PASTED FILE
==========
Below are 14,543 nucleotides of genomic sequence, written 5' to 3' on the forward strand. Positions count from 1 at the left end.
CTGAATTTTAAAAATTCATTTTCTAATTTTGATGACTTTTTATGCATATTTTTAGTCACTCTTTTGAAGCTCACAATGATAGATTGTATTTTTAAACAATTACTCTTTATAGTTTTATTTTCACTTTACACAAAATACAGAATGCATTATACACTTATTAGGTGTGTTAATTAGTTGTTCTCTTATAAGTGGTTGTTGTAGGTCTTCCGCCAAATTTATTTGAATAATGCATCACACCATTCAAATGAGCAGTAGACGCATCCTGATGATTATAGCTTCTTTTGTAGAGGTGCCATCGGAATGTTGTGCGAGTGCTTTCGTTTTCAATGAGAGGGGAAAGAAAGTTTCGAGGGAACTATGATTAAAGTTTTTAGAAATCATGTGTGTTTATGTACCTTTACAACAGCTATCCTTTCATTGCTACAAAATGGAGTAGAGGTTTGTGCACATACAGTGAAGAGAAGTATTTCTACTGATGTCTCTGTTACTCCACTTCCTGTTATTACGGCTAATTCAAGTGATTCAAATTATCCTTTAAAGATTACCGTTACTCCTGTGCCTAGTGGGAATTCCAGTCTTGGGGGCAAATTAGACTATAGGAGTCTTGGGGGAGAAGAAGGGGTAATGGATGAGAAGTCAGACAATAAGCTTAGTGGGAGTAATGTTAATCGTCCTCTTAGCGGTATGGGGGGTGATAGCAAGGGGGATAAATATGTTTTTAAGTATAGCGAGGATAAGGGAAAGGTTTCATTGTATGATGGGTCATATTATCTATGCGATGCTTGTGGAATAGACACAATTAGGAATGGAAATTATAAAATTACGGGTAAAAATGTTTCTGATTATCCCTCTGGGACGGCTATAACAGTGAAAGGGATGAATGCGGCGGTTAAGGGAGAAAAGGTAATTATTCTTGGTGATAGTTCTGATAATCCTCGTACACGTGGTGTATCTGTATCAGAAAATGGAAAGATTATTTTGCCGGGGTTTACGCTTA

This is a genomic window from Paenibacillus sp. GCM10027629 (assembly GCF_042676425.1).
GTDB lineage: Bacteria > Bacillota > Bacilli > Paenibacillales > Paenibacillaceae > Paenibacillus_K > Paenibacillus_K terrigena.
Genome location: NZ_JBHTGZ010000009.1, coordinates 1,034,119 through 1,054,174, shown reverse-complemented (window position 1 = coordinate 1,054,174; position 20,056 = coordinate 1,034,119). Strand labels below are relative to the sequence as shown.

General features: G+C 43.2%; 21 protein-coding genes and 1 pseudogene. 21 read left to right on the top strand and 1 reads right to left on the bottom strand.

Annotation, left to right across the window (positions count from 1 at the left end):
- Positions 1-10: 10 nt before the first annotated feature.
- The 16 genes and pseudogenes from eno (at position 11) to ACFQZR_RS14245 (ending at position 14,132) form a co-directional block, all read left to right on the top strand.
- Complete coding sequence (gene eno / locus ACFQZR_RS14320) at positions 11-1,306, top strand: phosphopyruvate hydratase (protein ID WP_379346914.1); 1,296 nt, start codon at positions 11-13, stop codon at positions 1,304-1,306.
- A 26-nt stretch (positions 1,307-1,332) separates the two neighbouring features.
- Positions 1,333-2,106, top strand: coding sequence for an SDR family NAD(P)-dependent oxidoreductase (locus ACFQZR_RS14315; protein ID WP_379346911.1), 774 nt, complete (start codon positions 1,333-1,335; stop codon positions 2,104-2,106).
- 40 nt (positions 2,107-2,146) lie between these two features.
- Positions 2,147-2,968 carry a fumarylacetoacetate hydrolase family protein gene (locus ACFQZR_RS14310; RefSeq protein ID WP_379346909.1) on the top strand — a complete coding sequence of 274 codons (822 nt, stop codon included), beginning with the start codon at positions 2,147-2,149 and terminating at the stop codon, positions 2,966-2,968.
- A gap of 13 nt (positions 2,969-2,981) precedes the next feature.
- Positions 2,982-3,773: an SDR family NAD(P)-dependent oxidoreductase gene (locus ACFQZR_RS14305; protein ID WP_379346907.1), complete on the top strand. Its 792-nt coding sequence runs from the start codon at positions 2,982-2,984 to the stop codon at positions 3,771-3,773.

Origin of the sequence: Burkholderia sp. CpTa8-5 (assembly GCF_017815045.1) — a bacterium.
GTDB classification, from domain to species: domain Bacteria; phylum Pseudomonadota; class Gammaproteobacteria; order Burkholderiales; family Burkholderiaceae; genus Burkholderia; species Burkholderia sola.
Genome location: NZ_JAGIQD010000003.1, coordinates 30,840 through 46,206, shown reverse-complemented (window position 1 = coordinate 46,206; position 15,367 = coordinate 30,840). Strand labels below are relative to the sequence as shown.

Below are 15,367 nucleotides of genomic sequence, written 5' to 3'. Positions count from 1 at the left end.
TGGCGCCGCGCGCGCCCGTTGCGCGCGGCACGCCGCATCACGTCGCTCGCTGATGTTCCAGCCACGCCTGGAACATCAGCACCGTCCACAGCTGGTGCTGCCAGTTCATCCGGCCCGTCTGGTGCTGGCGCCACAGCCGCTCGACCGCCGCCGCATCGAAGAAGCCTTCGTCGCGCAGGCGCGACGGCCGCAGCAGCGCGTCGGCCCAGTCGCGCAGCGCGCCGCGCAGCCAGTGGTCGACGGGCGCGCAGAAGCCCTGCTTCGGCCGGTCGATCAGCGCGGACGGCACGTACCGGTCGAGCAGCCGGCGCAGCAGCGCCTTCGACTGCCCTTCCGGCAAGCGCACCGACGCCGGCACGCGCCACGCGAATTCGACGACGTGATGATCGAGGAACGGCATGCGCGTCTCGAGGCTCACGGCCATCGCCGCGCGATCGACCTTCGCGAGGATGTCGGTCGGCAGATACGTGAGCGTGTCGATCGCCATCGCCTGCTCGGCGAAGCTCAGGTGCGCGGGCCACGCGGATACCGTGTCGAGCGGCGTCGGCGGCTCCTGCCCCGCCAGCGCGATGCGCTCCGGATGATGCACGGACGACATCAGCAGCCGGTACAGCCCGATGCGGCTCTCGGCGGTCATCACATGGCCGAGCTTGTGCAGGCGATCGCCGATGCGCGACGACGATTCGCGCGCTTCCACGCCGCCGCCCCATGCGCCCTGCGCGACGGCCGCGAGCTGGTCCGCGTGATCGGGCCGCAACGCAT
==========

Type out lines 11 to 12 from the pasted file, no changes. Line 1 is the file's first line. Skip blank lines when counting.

- A 26-nt stretch (positions 1,307-1,332) separates the two neighbouring features.
- Positions 1,333-2,106, top strand: coding sequence for an SDR family NAD(P)-dependent oxidoreductase (locus ACFQZR_RS14315; protein ID WP_379346911.1), 774 nt, complete (start codon positions 1,333-1,335; stop codon positions 2,104-2,106).